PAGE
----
Mobile App or Mobile Website, Which Do You Need?

As marketers leveraging the digital world, there will come a time when you will have to advise your clients (internal or external) on whether to build a mobile app or a mobile website, and what the differences between them are. We all know the mobile era is here. The question is, how should your client harness one of the greatest opportunities of our decade?

What Is a Native App?
An application that is built to run on a specific mobile operating system (e.g., iOS or Android). The native app is often called a “mobile app” or just an “app.” It does not run inside of a browser, but rather is installed on the device. In order to install an app, you go to your devices App Store (now called the “Google Play Store” on Android). The app store is a pre-installed icon that on the device, so your next digital addition is just one click away.

Pros and Cons of a Native App
One big advantage of native apps is that they appear in the native app store. This can be a very powerful marketing tool. All of the hard work in rounding up your potential customers and having them come to one place has been done for you. This alone is enough to constitute building a native app in some cases. You’ll want to take special consideration of the revenue sharing rules that are required when doing in-app purchases though—this can be a deal killer for some marketers.

Native apps can also take full advantage of particular features of that device and its software. For example, you can implement a sophisticated user interface (UI) that would be much more difficult, and sometimes impossible, to do on a mobile website.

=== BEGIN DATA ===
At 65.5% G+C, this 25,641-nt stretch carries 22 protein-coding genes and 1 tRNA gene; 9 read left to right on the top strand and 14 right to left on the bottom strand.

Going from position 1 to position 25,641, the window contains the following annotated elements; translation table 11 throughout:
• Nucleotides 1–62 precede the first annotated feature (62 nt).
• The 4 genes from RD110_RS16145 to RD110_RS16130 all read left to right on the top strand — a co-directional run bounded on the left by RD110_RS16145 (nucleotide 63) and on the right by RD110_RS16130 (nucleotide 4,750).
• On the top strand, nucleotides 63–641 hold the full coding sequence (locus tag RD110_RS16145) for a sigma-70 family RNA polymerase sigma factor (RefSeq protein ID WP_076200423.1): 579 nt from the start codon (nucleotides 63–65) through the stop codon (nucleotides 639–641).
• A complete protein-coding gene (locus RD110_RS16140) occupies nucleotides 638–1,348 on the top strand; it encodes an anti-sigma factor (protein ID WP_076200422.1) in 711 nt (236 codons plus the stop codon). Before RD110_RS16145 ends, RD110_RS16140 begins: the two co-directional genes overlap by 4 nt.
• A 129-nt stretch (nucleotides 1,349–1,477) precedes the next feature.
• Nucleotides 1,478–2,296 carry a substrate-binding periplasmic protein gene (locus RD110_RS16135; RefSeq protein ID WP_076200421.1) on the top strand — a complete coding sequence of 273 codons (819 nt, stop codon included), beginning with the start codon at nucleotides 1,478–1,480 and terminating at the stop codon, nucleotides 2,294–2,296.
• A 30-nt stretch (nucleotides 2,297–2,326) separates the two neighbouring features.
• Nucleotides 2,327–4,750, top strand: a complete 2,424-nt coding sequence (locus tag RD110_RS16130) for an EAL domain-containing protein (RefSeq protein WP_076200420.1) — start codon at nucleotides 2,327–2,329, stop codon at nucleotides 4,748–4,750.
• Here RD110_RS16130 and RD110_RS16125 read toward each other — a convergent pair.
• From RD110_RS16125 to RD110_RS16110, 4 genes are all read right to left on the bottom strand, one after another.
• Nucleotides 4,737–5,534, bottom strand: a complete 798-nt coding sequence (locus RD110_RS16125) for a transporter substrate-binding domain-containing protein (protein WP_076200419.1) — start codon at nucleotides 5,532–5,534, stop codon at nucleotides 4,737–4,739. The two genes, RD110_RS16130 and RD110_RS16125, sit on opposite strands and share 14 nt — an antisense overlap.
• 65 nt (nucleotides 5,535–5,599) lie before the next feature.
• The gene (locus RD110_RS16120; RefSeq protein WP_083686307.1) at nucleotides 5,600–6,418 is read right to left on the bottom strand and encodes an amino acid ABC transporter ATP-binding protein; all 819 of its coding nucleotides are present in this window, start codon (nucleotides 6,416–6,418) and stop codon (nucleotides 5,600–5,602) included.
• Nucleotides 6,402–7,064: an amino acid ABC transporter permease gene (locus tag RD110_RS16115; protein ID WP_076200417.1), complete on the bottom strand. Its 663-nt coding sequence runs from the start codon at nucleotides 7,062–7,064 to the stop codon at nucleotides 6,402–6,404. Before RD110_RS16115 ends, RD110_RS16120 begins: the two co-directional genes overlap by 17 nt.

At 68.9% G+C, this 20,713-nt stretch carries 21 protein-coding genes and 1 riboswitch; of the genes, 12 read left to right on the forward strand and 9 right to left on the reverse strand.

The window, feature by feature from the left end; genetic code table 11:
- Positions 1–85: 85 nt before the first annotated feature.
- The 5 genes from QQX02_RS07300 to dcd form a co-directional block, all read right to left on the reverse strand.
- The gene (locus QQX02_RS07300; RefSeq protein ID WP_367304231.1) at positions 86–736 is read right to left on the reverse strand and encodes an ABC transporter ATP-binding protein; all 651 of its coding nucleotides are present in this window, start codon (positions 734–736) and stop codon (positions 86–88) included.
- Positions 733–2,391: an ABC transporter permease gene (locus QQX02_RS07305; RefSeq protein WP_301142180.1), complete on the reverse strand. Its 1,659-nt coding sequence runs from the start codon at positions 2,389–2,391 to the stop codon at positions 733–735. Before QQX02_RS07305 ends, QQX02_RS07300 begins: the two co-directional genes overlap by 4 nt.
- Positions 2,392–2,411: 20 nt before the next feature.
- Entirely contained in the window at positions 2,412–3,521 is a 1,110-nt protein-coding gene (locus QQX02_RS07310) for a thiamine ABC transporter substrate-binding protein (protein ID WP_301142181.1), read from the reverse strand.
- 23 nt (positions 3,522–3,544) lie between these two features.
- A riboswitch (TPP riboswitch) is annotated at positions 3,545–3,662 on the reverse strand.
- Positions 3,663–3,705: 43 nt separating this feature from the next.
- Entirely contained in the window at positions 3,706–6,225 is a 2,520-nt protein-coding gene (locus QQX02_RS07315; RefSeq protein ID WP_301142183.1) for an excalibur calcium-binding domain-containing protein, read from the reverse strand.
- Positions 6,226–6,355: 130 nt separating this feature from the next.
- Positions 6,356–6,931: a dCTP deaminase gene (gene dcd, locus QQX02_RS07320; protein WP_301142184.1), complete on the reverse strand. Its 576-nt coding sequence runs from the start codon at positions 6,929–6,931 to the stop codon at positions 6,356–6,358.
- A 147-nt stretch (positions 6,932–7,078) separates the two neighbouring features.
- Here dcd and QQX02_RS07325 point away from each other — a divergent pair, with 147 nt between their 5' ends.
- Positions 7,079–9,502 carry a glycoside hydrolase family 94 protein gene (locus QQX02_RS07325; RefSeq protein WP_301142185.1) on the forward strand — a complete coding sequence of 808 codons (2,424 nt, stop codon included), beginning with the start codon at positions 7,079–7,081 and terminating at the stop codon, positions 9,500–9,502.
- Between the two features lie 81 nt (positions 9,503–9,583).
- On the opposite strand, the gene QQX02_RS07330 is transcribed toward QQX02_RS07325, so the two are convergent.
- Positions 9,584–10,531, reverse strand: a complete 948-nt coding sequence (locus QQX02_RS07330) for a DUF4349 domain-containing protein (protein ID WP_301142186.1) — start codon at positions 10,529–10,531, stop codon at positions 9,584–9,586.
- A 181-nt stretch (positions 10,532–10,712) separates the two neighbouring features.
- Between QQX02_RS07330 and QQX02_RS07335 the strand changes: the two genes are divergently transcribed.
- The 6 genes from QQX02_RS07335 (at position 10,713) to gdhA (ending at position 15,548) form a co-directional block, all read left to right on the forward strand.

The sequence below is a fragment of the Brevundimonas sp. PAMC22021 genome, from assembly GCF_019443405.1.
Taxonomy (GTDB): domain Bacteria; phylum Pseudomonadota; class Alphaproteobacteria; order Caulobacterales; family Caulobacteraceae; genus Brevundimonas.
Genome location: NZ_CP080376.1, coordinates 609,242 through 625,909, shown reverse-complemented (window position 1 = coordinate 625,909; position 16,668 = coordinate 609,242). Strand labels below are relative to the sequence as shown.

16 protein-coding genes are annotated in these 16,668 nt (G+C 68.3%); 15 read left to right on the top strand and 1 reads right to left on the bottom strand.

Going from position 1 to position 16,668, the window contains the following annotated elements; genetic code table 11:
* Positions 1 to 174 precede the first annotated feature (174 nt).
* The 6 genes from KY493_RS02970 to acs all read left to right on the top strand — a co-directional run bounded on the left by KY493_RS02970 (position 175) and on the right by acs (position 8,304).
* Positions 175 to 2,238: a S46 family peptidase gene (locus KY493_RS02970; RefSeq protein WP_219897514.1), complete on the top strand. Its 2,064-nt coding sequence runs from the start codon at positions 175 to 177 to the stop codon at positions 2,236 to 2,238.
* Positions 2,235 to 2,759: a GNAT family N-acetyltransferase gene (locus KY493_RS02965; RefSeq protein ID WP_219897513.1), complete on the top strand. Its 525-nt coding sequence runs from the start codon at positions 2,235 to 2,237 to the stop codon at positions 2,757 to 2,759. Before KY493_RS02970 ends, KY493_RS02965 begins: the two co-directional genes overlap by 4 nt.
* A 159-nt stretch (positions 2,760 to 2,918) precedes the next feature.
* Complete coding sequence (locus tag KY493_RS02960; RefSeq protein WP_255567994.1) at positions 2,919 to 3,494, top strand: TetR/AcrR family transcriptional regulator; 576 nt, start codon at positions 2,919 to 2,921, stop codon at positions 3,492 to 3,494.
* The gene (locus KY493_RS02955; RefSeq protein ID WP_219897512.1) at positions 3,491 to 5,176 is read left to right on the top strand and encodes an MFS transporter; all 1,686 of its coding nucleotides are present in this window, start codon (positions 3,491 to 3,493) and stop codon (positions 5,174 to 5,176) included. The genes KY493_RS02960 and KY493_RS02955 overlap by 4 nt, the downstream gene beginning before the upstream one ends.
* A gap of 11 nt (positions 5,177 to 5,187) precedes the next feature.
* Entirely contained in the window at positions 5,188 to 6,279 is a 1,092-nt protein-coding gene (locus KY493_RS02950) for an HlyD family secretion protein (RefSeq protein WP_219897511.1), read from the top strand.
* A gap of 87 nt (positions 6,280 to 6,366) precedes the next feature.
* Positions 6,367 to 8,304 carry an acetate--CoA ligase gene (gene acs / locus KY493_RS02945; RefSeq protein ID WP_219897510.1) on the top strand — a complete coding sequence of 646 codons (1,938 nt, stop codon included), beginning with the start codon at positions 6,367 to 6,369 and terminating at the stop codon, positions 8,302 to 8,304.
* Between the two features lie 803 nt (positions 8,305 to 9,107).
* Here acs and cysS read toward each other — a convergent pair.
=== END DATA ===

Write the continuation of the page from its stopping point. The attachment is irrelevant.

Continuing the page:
The downside to this flexibility is that the time and effort required to build and maintain a native app is typically higher than a mobile website. There are some cross-platform mobile app solutions that let you build once and run anywhere, such as Titantium by Appcelerator and PhoneGap.

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Comments
  • Jon Morgan

    I was under the impression that wrapping your website would result in an app the app stores would likely reject. I spoke with several mobile dev companies and they all said that the app stores want to see something more than just a wrapped website. They said that the app would need to include additonal features that the website did not have. They gave Victoria’s Secret as an example. Was this just a sales pitch on the part of the dev companies? Will the app stores really accept a wrapped site? Its a major concern for us as we don’t want to spend the money for the wrap app if the app stores are just going to reject it.